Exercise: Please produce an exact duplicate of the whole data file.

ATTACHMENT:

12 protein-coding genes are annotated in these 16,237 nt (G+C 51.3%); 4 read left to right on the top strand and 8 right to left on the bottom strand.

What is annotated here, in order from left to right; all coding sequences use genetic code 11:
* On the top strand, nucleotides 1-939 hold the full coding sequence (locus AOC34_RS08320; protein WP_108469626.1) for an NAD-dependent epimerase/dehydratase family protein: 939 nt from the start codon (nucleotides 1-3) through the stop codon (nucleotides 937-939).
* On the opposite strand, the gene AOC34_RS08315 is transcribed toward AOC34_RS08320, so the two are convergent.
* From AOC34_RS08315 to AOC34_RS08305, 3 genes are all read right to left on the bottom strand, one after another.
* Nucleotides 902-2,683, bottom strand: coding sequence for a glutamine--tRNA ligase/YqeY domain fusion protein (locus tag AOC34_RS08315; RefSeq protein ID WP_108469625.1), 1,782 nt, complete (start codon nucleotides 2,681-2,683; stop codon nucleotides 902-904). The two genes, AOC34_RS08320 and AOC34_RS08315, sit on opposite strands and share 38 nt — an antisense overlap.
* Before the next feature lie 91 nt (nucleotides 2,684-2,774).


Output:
12 protein-coding genes are annotated in these 16,237 nt (G+C 51.3%); 4 read left to right on the top strand and 8 right to left on the bottom strand.

What is annotated here, in order from left to right; all coding sequences use genetic code 11:
* On the top strand, nucleotides 1-939 hold the full coding sequence (locus AOC34_RS08320; protein WP_108469626.1) for an NAD-dependent epimerase/dehydratase family protein: 939 nt from the start codon (nucleotides 1-3) through the stop codon (nucleotides 937-939).
* On the opposite strand, the gene AOC34_RS08315 is transcribed toward AOC34_RS08320, so the two are convergent.
* From AOC34_RS08315 to AOC34_RS08305, 3 genes are all read right to left on the bottom strand, one after another.
* Nucleotides 902-2,683, bottom strand: coding sequence for a glutamine--tRNA ligase/YqeY domain fusion protein (locus tag AOC34_RS08315; RefSeq protein ID WP_108469625.1), 1,782 nt, complete (start codon nucleotides 2,681-2,683; stop codon nucleotides 902-904). The two genes, AOC34_RS08320 and AOC34_RS08315, sit on opposite strands and share 38 nt — an antisense overlap.
* Before the next feature lie 91 nt (nucleotides 2,684-2,774).